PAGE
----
Victoria costs sheep electronic identification transition at $17m

Sheep Central November 11, 2016
Victorian Minister for Agriculture Jaala Pulford has promised Victorian farmers 'cost neutral' electronic sheep tags.

Victorian Minister for Agriculture Jaala Pulford has promised Victorian farmers ‘cost neutral’ electronic sheep tags.

VICTORIA’S state government has put a price tag of $17 million on introducing mandatory electronic identification for sheep and goats.

Minister for Agriculture Jaala Pulford announced the $17 million support package at a meeting of Victorian livestock saleyard operators at the Ballarat Technology Park at Mt Helen, near Ballarat.

To meet its promise to provide electronic tags to Victorian sheep and goat producers at a comparative ‘cost-neutral’ cost to visual tags, the government’s transition package includes up to $7.7 million for a tag subsidy.

The support package from the Andrews Labor Government will also fund infrastructure grants, co-funded equipment grants and an education program to support sheep and goat producers, saleyards, abattoirs, processors and service providers. Producers will also be able to access co-funded grants to purchase equipment and software.

Minister for Agriculture Jaala Pulford said the transition to mandatory electronic tagging on sheep and goats will open up productivity right across our sheep and goat industries.

“We’ve carefully structured this package to ensure all parts of the supply chain get the support they need, and we look forward to seeing industry work collaboratively to adopt the new system.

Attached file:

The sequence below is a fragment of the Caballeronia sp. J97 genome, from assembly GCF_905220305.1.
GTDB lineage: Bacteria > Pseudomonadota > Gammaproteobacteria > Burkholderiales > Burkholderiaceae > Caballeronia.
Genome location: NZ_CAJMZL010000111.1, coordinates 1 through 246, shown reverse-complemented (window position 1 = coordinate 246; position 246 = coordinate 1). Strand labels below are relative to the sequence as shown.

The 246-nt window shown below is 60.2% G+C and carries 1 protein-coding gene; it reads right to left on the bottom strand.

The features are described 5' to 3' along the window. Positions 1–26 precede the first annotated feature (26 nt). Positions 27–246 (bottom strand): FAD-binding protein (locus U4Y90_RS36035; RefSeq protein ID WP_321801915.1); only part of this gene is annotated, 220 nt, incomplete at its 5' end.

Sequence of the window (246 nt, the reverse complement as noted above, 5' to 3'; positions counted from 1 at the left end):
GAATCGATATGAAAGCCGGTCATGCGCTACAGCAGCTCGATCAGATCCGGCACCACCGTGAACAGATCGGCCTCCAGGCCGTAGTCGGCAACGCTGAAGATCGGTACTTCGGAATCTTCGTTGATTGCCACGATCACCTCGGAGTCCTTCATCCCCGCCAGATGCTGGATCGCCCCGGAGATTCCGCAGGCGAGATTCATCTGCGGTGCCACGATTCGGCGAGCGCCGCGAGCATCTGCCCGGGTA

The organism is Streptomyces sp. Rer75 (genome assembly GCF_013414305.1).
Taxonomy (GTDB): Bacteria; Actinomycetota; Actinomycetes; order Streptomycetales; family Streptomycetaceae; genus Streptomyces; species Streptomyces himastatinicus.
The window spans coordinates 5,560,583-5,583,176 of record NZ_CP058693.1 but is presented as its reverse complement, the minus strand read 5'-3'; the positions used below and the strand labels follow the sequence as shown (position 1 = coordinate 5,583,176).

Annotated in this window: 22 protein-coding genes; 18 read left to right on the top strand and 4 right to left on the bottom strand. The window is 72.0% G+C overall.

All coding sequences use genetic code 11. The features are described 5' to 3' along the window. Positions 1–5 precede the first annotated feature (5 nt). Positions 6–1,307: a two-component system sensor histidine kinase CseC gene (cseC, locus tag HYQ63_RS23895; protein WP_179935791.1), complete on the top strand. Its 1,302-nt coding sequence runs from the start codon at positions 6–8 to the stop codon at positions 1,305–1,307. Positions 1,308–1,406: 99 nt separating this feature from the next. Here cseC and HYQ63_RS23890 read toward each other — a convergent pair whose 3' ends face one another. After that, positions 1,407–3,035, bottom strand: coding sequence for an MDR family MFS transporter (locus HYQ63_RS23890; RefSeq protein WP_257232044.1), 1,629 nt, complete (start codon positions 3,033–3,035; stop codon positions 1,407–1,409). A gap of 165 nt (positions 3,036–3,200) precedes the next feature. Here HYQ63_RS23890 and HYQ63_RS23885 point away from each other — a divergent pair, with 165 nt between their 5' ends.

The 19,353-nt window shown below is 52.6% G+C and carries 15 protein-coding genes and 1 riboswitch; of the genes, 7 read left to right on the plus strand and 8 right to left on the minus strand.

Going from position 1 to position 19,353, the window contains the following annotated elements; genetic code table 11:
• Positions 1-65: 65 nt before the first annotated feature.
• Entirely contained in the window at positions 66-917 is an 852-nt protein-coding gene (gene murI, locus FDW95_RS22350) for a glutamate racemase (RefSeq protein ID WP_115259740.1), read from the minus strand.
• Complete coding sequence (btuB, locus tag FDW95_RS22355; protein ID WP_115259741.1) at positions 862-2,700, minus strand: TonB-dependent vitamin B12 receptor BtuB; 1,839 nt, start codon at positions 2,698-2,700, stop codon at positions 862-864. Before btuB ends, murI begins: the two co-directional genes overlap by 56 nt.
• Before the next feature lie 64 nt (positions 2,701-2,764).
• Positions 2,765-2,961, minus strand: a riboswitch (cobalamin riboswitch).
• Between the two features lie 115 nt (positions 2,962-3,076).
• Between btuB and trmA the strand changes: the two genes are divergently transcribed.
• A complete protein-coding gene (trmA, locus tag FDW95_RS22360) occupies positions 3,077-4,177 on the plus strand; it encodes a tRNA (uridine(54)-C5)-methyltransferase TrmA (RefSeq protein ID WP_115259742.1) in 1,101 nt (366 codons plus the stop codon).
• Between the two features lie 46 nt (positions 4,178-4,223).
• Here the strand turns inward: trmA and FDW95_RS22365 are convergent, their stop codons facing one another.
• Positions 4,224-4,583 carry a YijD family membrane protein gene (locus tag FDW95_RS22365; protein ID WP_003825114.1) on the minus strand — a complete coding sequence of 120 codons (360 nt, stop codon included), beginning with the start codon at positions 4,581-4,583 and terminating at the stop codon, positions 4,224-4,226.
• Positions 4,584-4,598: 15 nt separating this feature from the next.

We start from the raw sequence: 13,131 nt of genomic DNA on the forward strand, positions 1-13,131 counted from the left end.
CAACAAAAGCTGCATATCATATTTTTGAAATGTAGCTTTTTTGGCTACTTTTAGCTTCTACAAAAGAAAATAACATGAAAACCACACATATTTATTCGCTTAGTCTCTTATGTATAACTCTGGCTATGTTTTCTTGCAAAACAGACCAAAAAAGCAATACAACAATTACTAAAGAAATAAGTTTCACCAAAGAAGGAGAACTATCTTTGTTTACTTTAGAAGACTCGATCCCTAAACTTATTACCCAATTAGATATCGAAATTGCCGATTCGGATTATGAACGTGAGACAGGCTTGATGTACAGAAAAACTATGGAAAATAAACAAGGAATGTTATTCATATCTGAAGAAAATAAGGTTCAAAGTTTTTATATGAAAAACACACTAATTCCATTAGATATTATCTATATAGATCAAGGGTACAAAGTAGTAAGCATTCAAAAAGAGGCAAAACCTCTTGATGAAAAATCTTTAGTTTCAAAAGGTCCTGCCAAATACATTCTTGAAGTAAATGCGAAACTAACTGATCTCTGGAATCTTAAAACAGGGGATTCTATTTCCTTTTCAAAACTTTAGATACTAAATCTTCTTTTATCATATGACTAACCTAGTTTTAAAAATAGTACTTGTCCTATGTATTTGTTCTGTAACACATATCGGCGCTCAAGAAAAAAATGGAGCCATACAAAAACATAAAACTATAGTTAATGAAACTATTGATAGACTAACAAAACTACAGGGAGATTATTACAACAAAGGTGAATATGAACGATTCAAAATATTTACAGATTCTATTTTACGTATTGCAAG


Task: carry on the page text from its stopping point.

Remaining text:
“We will of course continue to listen to all parts of the industry through to the final stages of implementation in 2022,” she said.

“Consultation has been a hallmark of this transition package and it will remain central to the steps ahead.”

From 1 January 2017, all new born sheep and goats in Victoria will require electronic tags. From 1 July 2017, saleyards and abattoirs will be required to commence electronic scanning of sheep and goats born after 1 January 2017. The electronic system will run alongside the visual system, which is anticipated to be fully implemented in 2022.

Victorian Farmers’ Federation’s Livestock Group president Leonard Vallance said the VFF’s position has been that the new tags should be cost-neutral to farmers, “and the 2017 cheapest individual tag price of 35 cents delivers this.”

“Of course this is a significant change for Victoria, but I have every confidence that this change can be delivered by our industry and will serve us well to meet the challenges and opportunities of the 21st Century.”

The government said sheep and goat producers only need to purchase electronic tags to comply with the new regulations.

Feedback received from more than 400 stakeholders through the consultation process helped shape both the transition package and standards that underpin the implementation of this crucial reform, the government said.

More information on the transition package, timeline for implementation, standards and training opportunities is available at or by calling 1800 678 779.


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